Like you know, you can use the FQDN (fully qualified domain name) of the Team Foundation Server name as the connection’s name with Team Explorer, for example: server01.domain.com. Or even you can use the server’s IP. But what happens if you want to work at home with any project within TFS?. If you don’t have a VPN (virtual private network) at your organization to make valid connections with Active Directory it can be very difficult to accomplish that.
First you must achieve that you actually have a FQDN available to be used over the Internet. For example, if you own a web site for your organization, like http://www.mycompany.com, you can add a DNS record (tfs.mycompany.com) as a valid connection for your server. This post it’s intended to solve the named issue for TFS and not to guide you for a proper configuration of TFS over Internet, we can dedicate that topic to another post.
Let’s focus on the problem. You have everything in place for a TFS connection over the Internet but you get the Documents and Reports items unavailable, like if you don’t have the proper permissions in place. This is a common issue within the SQL Reporting Services and the FQDN of your TFS connection. Here’s the solution:
1 – Open cmd on your Team Foudantion Server. If you have a dual-server configuration, this must be done on the Application Tier.
2 – Type “cd %programfiles%Microsoft Visual Studio 2005 Team Foundation ServerTools” and press enter.
3 – Run “tfsadminutil activateat “
4 – Run “regedit.exe“.
5 – Access HKEY_LOCAL_MACHINESOFTWAREMicrosoftVisualStudio8.0TeamFoundationReportServer
6 – Right-click on the “Key” record and select “Modify“.
7 – Insert the TFS FQDN that you use over the Internet connection.
Now test again the connection with your Team Explorer and all the items should be available to you.
I hope you find it useful!
Tags: Active Directory, DCDIAG, DNS, Troubleshooting, Windows Server 2003
It’s a common best practice to run the DCDIAG tool in all DC in your forest whenever a significant change has been made, i.e. a new DC has been added or deleted in the forest. With this you are testing if the change you just made was done correctly.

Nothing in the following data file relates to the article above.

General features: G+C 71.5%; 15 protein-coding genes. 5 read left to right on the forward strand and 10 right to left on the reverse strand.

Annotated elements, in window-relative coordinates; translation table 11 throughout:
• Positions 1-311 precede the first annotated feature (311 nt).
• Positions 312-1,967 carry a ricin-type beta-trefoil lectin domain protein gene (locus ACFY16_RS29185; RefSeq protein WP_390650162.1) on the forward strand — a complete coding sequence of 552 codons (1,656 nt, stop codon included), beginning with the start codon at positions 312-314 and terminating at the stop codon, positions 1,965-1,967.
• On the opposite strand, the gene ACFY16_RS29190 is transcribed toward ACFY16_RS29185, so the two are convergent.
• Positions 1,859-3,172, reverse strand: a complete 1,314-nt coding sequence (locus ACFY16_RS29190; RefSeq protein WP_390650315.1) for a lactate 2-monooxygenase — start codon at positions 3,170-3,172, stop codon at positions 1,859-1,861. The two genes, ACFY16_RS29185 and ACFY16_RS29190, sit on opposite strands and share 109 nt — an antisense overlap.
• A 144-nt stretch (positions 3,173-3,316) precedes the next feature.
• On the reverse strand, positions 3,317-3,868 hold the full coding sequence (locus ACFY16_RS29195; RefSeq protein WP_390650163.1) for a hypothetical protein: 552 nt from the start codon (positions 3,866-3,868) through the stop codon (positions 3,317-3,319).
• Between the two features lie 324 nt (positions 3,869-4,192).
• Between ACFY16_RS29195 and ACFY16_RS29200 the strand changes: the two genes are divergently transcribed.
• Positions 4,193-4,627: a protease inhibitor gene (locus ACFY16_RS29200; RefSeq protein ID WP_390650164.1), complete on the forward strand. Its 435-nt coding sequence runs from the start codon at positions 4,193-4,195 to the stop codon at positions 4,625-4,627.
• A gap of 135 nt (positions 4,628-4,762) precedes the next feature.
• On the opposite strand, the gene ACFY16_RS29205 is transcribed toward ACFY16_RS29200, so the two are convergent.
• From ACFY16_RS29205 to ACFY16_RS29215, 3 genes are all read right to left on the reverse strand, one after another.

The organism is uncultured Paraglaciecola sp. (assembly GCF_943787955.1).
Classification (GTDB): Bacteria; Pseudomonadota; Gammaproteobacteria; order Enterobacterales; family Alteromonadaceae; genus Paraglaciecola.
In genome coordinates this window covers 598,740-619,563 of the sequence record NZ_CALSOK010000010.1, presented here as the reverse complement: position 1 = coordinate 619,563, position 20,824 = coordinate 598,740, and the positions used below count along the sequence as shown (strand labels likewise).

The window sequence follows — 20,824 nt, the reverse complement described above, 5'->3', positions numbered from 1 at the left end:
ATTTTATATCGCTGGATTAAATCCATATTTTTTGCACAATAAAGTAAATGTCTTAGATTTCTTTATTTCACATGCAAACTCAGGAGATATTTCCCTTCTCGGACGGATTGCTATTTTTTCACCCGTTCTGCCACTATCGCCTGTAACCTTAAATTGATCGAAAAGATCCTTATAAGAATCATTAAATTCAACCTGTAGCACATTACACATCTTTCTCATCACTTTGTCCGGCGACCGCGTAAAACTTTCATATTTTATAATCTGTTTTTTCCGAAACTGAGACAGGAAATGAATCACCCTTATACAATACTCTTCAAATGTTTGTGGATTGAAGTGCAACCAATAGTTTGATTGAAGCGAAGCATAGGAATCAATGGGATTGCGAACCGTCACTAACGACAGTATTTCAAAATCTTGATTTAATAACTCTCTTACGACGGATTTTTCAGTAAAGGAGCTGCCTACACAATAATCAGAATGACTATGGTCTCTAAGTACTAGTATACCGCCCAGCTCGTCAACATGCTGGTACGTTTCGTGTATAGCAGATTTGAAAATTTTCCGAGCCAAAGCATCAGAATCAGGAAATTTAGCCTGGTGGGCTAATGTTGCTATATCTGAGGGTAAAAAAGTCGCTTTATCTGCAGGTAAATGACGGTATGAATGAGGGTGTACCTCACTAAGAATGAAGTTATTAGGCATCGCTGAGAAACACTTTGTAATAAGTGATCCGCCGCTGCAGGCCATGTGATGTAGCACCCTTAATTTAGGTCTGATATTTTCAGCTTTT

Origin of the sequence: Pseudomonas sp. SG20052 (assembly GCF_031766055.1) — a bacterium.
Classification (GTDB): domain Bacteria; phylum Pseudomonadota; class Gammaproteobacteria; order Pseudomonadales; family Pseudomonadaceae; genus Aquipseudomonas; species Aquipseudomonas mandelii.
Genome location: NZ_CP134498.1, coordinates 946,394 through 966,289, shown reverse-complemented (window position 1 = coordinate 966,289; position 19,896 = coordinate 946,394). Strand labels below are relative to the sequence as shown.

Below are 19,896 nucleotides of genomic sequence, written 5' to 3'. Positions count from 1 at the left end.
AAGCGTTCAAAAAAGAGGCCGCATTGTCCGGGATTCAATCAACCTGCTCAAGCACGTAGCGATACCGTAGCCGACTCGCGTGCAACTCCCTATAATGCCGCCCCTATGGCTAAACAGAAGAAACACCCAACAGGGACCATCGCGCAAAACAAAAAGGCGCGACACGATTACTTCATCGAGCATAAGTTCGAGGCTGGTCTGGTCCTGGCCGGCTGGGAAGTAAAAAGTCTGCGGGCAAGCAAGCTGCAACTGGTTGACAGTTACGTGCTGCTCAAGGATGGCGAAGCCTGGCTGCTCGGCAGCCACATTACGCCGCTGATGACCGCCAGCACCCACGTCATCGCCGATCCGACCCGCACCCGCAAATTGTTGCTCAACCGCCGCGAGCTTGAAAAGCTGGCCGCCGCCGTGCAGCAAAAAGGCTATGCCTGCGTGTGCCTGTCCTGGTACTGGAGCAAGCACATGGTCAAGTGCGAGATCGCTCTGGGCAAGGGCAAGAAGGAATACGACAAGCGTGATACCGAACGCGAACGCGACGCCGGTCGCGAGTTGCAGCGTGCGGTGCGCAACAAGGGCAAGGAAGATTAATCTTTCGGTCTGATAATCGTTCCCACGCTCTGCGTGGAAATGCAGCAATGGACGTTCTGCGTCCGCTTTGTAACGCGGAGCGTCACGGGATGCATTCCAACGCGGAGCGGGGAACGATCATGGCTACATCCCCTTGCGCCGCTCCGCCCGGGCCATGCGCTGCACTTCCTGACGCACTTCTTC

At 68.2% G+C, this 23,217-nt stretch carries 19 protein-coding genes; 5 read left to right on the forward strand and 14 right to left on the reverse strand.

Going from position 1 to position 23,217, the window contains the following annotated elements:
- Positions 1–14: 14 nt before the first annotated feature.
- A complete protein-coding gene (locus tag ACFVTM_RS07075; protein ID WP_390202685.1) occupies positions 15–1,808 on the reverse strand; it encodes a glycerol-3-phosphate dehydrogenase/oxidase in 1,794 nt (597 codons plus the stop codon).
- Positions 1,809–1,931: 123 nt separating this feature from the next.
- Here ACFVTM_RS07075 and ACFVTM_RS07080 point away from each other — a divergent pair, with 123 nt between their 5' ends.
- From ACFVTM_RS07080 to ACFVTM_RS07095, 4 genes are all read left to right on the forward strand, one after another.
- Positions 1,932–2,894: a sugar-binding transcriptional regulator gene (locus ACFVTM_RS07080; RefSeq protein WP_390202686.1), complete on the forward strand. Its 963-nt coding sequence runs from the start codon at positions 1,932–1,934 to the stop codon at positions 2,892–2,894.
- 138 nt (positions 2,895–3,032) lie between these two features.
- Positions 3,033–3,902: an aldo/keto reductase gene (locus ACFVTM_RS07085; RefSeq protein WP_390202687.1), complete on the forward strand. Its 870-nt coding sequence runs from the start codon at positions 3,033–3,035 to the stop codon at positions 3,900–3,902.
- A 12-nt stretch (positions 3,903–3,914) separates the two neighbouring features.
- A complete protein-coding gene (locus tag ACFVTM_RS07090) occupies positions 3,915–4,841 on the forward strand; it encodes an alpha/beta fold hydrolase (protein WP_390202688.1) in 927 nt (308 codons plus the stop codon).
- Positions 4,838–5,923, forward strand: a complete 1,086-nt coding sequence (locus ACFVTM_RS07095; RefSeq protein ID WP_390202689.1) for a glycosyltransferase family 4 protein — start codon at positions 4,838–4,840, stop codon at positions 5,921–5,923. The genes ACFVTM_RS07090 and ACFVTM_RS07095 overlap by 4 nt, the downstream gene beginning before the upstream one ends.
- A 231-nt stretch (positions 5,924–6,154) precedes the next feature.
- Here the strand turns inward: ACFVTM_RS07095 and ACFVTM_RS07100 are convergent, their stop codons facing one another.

It’s also common that if you have at least two domains in your forest (and the trust relationships in place), when you run dcdiag in any DC you get a message indicating that when the test of replication on a specific server applies, it fails indicating that the “RPC Server is unavailable”.
Well, if you see this message you probably check if that the RPC service is up and running on the server… running in cmd “net start rpcss”. But the command prompt answers you, “don’t worry dude, the service was already running”.
“Alright then…” you say, “Let’s try DCDIAG again”… and you get the same error like the first time…
And then you go like “Hmmmm… why do I keep getting the same “RPC Server is unavailable” error?”
And then I say “I know why dude!”… And then you “You do? Is there any way I can solve it?”…
“Of course, why I’ll be posting something that I don’t know the answer!”… and then…
OK, enough with the theatre…
This issue appears when the configurations between the different DNS servers are not compatible. It’s something like this: you have a correct configuration in a DNS server that forwards any requests that does not belong to his domain ; but in the second domain, the DNS server does not forward the requests that ask for the first domain… was it clear? Let’s do a picture then!
In this graphic, a contoso domain member it’s trying to get something from fabrikam, the DNS Server from contoso receive the request and see that it belongs to fabrikam and forwards the request to the correct DNS Server. But in the other side, a fabrikam user wants to get something from contoso but when it gets the requests, see that it’s not for fabrikam and it does not have anything that says that the request must be forward it to another DNS Server, so can’t solve the user’s request.
After naming “forward” several times you probably know where the problem is: The forwarders on your DNS servers are not set correctly. The most like problem is that having different domains in the same forest, the DNS servers from each domain don’t know were to direct the requests for all the other domains.
Let’s take one server to solve this problem: Access the DNS snap-in of your DNS Server, on “Properties” select the “Forwarders” option and select “New” in DNS Domain and add all the domains in your forest; and put the IP address to the DNS server holding that domain.